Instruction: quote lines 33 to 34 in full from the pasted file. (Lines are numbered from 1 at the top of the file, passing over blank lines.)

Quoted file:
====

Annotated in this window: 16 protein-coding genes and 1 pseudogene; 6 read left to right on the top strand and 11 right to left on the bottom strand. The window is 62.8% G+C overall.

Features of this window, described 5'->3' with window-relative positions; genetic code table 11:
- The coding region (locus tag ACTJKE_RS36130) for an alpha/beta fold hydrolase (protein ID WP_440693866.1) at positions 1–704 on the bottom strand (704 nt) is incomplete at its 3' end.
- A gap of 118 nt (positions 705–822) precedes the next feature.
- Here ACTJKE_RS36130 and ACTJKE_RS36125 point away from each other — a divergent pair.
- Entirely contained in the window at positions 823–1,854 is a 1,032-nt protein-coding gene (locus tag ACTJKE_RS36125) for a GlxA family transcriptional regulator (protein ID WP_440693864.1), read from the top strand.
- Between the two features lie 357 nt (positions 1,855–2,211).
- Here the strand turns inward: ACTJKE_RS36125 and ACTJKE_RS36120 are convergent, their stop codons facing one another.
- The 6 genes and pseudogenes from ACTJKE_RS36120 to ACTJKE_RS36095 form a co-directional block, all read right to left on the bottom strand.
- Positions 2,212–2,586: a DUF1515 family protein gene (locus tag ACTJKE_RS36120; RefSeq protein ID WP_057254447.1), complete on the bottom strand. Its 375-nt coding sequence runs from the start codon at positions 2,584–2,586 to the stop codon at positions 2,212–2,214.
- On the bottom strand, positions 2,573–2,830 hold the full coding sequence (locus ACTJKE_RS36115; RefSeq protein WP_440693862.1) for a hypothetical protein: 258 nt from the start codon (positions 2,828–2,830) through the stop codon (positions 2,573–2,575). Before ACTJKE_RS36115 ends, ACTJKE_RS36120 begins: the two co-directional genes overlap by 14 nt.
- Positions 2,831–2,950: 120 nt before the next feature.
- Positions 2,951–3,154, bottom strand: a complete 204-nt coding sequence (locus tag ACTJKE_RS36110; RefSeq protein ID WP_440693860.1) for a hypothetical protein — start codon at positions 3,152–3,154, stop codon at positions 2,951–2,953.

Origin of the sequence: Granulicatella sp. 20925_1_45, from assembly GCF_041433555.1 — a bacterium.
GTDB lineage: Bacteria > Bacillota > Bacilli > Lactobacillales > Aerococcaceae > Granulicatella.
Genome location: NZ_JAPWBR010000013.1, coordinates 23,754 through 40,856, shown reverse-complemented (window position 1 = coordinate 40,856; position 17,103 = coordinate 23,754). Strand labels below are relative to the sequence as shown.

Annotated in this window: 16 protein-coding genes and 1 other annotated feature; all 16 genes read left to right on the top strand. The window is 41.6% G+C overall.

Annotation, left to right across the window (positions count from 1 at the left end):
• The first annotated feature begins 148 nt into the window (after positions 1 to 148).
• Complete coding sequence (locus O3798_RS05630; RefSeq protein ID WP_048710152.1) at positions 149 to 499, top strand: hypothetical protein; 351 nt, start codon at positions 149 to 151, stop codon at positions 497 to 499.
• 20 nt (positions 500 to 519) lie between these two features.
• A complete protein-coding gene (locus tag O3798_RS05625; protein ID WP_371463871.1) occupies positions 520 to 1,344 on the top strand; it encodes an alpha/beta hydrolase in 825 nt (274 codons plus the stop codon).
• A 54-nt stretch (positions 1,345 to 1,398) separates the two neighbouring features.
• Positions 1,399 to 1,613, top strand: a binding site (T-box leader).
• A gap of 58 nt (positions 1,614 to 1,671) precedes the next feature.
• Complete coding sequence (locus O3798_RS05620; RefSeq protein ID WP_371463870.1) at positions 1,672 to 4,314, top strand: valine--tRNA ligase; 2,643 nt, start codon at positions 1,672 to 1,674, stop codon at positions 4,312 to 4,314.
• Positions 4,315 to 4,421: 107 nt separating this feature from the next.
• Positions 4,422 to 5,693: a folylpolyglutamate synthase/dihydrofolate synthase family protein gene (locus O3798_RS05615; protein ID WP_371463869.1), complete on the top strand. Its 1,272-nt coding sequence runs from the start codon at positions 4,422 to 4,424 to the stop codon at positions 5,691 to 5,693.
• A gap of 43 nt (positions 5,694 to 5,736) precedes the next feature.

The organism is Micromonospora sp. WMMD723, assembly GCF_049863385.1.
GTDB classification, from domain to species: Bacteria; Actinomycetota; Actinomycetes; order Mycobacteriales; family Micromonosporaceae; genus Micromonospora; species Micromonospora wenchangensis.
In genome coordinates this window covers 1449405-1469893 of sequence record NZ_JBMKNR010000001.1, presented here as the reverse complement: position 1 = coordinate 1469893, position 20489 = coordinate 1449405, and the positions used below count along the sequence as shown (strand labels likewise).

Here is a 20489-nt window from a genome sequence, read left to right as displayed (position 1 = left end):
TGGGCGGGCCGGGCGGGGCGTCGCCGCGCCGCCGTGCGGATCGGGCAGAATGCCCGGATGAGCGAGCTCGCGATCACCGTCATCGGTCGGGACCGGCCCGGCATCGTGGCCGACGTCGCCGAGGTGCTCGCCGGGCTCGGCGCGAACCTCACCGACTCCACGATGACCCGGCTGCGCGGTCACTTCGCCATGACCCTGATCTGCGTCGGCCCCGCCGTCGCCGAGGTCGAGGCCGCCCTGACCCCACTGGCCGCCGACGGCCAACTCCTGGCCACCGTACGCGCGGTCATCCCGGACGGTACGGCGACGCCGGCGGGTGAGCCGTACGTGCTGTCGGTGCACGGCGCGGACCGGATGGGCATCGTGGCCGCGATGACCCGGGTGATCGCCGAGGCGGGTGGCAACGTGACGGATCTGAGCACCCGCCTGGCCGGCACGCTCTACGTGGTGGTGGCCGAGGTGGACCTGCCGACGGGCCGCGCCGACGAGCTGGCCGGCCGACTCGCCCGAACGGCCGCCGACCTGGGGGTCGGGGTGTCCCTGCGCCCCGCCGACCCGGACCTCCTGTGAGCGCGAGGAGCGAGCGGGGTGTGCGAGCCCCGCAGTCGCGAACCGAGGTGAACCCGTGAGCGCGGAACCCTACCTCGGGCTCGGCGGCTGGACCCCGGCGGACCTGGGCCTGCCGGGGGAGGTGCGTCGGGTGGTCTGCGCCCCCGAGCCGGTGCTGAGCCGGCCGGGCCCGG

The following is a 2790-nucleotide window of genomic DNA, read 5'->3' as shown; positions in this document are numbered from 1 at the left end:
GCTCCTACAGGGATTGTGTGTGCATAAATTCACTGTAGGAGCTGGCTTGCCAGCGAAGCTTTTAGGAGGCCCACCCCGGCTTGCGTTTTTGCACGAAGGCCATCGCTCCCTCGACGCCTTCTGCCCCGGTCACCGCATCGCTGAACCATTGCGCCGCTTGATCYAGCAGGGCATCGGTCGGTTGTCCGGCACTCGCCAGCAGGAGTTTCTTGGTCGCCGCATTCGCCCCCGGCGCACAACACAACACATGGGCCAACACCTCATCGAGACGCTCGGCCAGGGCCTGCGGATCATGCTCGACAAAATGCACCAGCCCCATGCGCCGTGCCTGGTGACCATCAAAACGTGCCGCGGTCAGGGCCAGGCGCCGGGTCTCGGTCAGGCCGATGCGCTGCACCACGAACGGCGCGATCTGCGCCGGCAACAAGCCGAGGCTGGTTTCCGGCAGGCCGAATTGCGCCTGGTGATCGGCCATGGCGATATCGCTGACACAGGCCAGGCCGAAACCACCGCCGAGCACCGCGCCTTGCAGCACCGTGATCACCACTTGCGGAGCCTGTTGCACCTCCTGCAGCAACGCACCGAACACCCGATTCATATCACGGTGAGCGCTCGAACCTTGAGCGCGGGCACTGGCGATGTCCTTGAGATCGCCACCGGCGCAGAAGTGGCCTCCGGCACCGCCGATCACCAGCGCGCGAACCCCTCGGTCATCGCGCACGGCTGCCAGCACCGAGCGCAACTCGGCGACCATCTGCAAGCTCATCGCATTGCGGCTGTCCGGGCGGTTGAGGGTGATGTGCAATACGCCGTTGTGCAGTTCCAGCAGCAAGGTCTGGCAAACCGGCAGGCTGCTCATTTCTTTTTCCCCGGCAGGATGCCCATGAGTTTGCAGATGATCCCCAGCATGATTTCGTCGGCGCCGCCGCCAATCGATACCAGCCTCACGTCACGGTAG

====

Here is a 20489-nt window from a genome sequence, read left to right as displayed (position 1 = left end):
TGGGCGGGCCGGGCGGGGCGTCGCCGCGCCGCCGTGCGGATCGGGCAGAATGCCCGGATGAGCGAGCTCGCGATCACCGTCATCGGTCGGGACCGGCCCGGCATCGTGGCCGACGTCGCCGAGGTGCTCGCCGGGCTCGGCGCGAACCTCACCGACTCCACGATGACCCGGCTGCGCGGTCACTTCGCCATGACCCTGATCTGCGTCGGCCCCGCCGTCGCCGAGGTCGAGGCCGCCCTGACCCCACTGGCCGCCGACGGCCAACTCCTGGCCACCGTACGCGCGGTCATCCCGGACGGTACGGCGACGCCGGCGGGTGAGCCGTACGTGCTGTCGGTGCACGGCGCGGACCGGATGGGCATCGTGGCCGCGATGACCCGGGTGATCGCCGAGGCGGGTGGCAACGTGACGGATCTGAGCACCCGCCTGGCCGGCACGCTCTACGTGGTGGTGGCCGAGGTGGACCTGCCGACGGGCCGCGCCGACGAGCTGGCCGGCCGACTCGCCCGAACGGCCGCCGACCTGGGGGTCGGGGTGTCCCTGCGCCCCGCCGACCCGGACCTCCTGTGAGCGCGAGGAGCGAGCGGGGTGTGCGAGCCCCGCAGTCGCGAACCGAGGTGAACCCGTGAGCGCGGAACCCTACCTCGGGCTCGGCGGCTGGACCCCGGCGGACCTGGGCCTGCCGGGGGAGGTGCGTCGGGTGGTCTGCGCCCCCGAGCCGGTGCTGAGCCGGCCGGGCCCGG